Whether insurers today compete in a business-to-business or business-to-consumer market, they must continuously improve the customer experience to win and retain business. But how can they measure success of these efforts?
DOWNLOAD THE FULL ARTICLE [PDF]
Health insurers have traditionally focused on financial and operational metrics when measuring enterprise performance, especially at the most senior levels of the organizations. Yet as customer experience efforts become more of an enterprise priority, customer perception metrics are critical. There are four metrics to consider when measuring customer perception: customer satisfaction, likelihood to stay/purchase again, ease of doing business, and willingness to recommend measured as a Net Promoter Score (NPS)®.1 There are also new metrics, such as emotion or even customized perception measures.
Some health insurers are starting to use NPS as an overall measure of customer experience success. It is easy to measure and understand, comparable across industries, and correlated with growth. Accenture analysis of these four customer metrics shows a positive correlation between NPS for health insurers and the other three metrics.
1 Net Promoter, Net Promoter System, Net Promoter Score, NPS and the NPS-related emoticons are registered trademarks of Bain & Company, Inc., Fred Reichheld and Satmetrix Systems, Inc.
Net Promoter Score (NPS) is a commonly used customer metric. It is based on the premise that consumers’ willingness to recommend an organization indicates future consumer behaviors that drive future revenue growth and value for the organization. To calculate NPS, organizations subtract the percentage of detractors (consumers who are least likely to make positive referrals) from the percentage of promoters (consumers who are most likely to make positive referrals).
Competitive consumer industries have used NPS to measure the customer experience and loyalty for years. While market dynamics are driving new interest in NPS for health insurers, their current NPS ratings are among the lowest of all industries.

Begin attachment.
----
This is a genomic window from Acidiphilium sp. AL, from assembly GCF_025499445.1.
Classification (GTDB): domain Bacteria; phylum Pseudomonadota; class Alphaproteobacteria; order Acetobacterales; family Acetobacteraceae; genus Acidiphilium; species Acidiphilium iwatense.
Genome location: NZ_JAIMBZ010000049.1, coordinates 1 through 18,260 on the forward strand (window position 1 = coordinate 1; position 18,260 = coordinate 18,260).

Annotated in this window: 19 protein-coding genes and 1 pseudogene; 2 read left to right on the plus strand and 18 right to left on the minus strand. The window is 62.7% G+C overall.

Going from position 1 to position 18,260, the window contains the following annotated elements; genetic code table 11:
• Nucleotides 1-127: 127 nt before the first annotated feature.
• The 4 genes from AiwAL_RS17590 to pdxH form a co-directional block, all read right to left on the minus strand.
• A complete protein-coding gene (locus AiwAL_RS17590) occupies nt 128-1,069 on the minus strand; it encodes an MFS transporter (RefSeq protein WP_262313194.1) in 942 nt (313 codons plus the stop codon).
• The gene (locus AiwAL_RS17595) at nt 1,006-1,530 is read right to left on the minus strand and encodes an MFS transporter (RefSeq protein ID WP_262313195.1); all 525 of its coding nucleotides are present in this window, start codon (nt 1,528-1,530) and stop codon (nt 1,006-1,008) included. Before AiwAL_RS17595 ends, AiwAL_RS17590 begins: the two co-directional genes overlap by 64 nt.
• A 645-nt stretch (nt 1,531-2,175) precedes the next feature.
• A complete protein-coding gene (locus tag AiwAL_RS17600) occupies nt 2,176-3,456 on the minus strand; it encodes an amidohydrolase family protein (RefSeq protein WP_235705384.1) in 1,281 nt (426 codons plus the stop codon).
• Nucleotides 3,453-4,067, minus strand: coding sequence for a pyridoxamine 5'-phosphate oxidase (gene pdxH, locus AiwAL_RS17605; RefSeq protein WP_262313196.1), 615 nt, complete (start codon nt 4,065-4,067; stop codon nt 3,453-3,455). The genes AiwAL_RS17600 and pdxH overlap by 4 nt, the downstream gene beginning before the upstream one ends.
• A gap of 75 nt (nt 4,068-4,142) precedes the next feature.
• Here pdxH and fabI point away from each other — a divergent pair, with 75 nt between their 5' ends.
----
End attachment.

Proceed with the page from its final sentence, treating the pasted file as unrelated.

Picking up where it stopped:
Five-year NPS trend data shows health plans in the bottom quartile, ranking either 17 or 18 out of 20 industries.2 Only utilities and internet and television service providers—both notorious for bad customer experiences—rank this consistently low. Consumers are less apt to advocate for their health plans than for airlines, fast food companies, banks and credit card companies among other surprises. This presents insurers who take a leadership position a tremendous opportunity to differentiate and grow.
In fact, Accenture analysis of eight commercial and nonprofit health plans from 2012 through 2015 reveals that positive changes in NPS often correspond to positive changes in member enrollment. This suggests that those who prioritize the experience and improve NPS scores will be positioned for future revenue growth.
Understanding the next generation of health consumers—millennials and digital-savvy consumers—is key for insurers to improve NPS ratings and harness new growth potential. Not only will there be more of these customers, but Accenture analysis reveals that both groups have more detractors than promoters. Case in point: Millennials give insurers an average NPS score of -18, compared to +11 from baby boomers. 3 The average NPS from digital-savvy consumers is -24 for insurers, compared to -1 from traditional consumers.4These low ratings are at risk of dropping even further if health insurers cannot evolve to meet these customers’ needs and expectations. Higher churn rates among both customer segments suggest that neither group is afraid to leave their health insurer if their experience expectations are unmet. 5
These groups also exhibit behaviors that will make the detractors among them more powerful by amplifying their discontent. As frequent users of social media, millennials and digital-savvy consumers share their voices and trust others’ voices. If these groups’ needs go unmet, the vital—and viral—role of social media in their lives is a threat to future NPS ratings.
5Accenture 2015 Health Consumer Survey
Whether it is NPS for health insurers or another customer measure, it is important for insurers to set their North Star and go beyond measurement by establishing a customer experience management capability by:
LEADING THE EFFORT FROM THE TOP
The transformation starts with senior leaders setting clear goals along with complementary communications and action plans so that the organization reorients around the new measure, and is positioned to act on it.
ACTING ON CONTEXT, NOT A NUMBER
Insurers need an experience management capability with advanced analytics to capture, analyze and act on customer feedback to deliver on and predict the expectations of both detractors and promoters.
ENABLING AND LISTENING TO THE FRONT LINES
Customer experience leaders use systems for gathering and distributing customer feedback across the organization, so that employees can immediately act on feedback.
DESIGNING EXPERIENCES THAT DELIGHT
Improving, protecting and leapfrogging NPS ratings into the future means designing and delivering experiences in different ways. The Love Index takes a design-led and scientific approach to measuring customer experience across both digital and physical touchpoints.
Accenture’s Jean-Pierre Stephan discusses the significance of the Net Promoter Score (NPS) for payers.
Setting a North Star is a great start but watch the video to learn why investing in customer service management will help payers achieve growth and customer satisfaction.